Skip to main content

Full text of "The Diary Of John Evelyn Vol-2"

16;i-72                          JOHN  EVELYN                                   75

of the Council to Joseph Williamson, Esq., who was ad-
mitted, and was knighted. This place his Majesty had
promised to give me many years before; but, upon con-
sideration of the renewal of our lease and other reasons,
I chose to part with it to Sir Joseph, who gave us and
the rest of his brother clerks a,handsome supper at his
house; and, after supper, a concert of music.

3d February, 1672. An extraordinary snow; part of the
week was taken up in consulting about the commission
of prisoners of war, and instructions to our officers, in
order to a second war with the Hollanders, Ms Majesty
having made choice of the former commissioners, and
myself among them.

nth February, 1672. In the afternoon, that famous
proselyte, Monsieur Brevall, preached at the Abbey, in
English, extremely well and with much eloquence. He
had been a Capuchin, but much better learned than most
of that order.

12th February, 1672. At the Council, we entered on
inquiries about improving the plantations by silks, galls,
flax, senna, etc., and considered how nutmegs and cinna-
mon might be obtained and brought to Jamaica, that soil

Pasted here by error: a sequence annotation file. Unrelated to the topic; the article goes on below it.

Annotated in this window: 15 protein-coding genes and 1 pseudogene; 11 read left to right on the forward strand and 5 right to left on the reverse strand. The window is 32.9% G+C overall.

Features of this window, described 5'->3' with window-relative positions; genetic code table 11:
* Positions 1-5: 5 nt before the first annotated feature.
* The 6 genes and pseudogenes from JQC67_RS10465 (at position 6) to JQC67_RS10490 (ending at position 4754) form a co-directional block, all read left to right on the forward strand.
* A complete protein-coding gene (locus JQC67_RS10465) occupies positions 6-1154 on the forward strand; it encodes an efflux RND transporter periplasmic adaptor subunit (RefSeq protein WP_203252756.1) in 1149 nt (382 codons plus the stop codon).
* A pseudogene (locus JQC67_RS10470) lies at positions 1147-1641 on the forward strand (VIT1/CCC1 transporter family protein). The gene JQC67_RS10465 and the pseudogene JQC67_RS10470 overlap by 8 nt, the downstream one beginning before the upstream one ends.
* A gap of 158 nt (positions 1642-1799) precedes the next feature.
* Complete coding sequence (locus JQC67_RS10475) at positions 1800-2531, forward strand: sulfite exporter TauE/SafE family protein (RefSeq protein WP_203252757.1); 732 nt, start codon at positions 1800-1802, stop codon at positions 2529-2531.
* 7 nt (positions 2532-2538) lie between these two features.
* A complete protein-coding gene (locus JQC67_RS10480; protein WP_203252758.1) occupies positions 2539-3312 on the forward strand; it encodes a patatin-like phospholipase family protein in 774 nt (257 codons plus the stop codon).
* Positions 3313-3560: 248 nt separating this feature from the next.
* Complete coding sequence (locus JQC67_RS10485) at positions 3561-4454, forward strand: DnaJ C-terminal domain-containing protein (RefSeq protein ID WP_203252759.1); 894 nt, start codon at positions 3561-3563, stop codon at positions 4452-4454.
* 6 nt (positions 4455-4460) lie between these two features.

and climate promising success. Dr. Worsley being called
in, spoke many considerable things to encourage it. We
took order to send to the plantations, that none of their ships
should adventure homeward single, but stay for company
and convoys. We also deliberated on some fit person to
go as commissioner to inspect their actions in New Eng-
land, and, from time to time, report how that people stood
affected. In future, to meet at Whitehall.

2oth February, 1672. Dr. Parr, of Camberwell, preached
a most pathetic funeral discourse and panegyric at the
interment of our late pastor, Dr. Breton (who died on the
i8th), on c< Happy is the servant whom, when his Lord
cometh,^ etc. This good man, among other expressions,
professed that he had never been so touched and con-
cerned at any loss as at this, unless at that of King
Charles our martyr, and Archbishop Usher, whose chap-
lain he had been. Dr. Breton had preached on the 28th
and 3oth of January: on the Friday, having fasted all
day, making his pro visionary sermon for. the Sunday fol-
lowing, he went well to bed; but was taken suddenly ill
and expired before help could come to him-est collection, especially medals, books, plants, andd for the bill, of which